The legendary account tells us that on October 31st in 1517, the priest Martin Luther defiantly nailed his protest notice to the door of the Castle Church in Wittenberg, Germany. These Ninety-five Theses were a list of abuses and errors that Luther understood to be a corruption of the purpose and mission of the Church. In reality, the Ninety-five Theses were not really a defiant protest as much as they were a sincere call for the Church to begin addressing some of its problems that Luther felt had obscured the Gospel message.
Luther hoped that his reforms would be seen and discussed as a step toward the renewal of the Church, so that people might know the truth about God’s forgiveness for their lives. Romans 3:19-28 had fired his soul and Luther’s joy so overflowed that he had to share the truth with everyone. Little did he know the enormous impact on the world that his one simple act would have. His willingness to stand up in the name of the Gospel of Christ changed the face of history, and the face and direction of the entire Christian Church.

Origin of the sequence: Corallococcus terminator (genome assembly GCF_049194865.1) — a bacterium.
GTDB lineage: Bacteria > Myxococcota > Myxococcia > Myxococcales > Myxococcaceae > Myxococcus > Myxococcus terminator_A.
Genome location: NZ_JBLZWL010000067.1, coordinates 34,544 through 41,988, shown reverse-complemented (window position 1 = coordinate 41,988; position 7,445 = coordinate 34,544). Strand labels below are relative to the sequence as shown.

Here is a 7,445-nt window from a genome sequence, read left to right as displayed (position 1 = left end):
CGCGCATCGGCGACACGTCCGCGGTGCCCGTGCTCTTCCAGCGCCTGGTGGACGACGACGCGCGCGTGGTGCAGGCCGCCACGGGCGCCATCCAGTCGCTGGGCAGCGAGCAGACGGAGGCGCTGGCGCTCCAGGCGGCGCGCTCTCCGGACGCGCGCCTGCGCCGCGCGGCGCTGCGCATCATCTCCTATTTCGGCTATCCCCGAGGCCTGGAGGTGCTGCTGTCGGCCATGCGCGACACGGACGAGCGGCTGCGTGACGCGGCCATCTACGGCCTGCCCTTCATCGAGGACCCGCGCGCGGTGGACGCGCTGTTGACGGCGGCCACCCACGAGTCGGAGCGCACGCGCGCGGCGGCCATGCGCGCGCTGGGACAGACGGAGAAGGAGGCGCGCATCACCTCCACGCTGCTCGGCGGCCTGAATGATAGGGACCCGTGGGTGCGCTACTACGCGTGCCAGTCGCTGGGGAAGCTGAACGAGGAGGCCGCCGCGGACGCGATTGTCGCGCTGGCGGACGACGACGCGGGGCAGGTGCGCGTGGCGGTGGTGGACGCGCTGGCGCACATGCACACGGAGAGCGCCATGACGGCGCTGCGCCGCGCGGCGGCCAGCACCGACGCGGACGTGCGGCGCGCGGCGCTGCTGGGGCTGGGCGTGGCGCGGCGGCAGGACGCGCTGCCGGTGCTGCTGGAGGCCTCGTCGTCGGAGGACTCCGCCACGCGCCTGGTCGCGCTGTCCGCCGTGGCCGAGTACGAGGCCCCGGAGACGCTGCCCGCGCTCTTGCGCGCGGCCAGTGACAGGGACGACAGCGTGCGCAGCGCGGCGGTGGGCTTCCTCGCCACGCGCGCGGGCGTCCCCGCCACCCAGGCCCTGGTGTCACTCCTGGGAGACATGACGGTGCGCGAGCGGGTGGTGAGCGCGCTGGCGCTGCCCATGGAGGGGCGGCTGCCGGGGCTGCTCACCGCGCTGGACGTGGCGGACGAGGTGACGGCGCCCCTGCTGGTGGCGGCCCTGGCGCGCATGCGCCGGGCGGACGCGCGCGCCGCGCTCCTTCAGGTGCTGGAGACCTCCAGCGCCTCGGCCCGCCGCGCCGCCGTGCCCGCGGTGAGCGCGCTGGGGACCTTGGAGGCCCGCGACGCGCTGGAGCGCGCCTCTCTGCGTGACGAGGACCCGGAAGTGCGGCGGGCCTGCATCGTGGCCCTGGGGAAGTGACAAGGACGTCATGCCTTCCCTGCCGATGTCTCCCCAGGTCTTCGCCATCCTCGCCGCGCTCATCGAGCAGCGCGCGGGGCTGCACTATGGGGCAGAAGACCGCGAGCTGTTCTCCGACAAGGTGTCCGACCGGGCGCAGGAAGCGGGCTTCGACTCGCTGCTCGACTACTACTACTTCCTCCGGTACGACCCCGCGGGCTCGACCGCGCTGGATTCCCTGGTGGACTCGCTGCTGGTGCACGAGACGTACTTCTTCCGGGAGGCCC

I bring this up for two reasons. First, because today is Reformation Sunday, and our congregation belongs to the Reformed Tradition of churches that trace its history to Martin Luther’s understanding of what is truly essential: Scripture alone, Grace alone, Faith alone. So it’s good for us to be reminded of our heritage and our beliefs.
Second, I mention this because a few weeks ago I presented a lesson entitled “Why Go to Church?” in which the group discussed the various reasons why people join or decline to join a congregation. The conversation, limited by time and script, left some participants wanting more; friends challenged me to dig deeper and to answer, personally, some questions about my ministry. 1) Why do I subscribe to the Protestant tradition and to the Presbyterian Church in particular? 2) Who are the greatest influences in my life and ministry? 3) What are some key scriptures that speak to me? 4) What was/is my personal calling to the ministry? 5) What is the future of this congregation? In the next few weeks I will begin to address these important questions more fully.
- Romans 3:19 - 28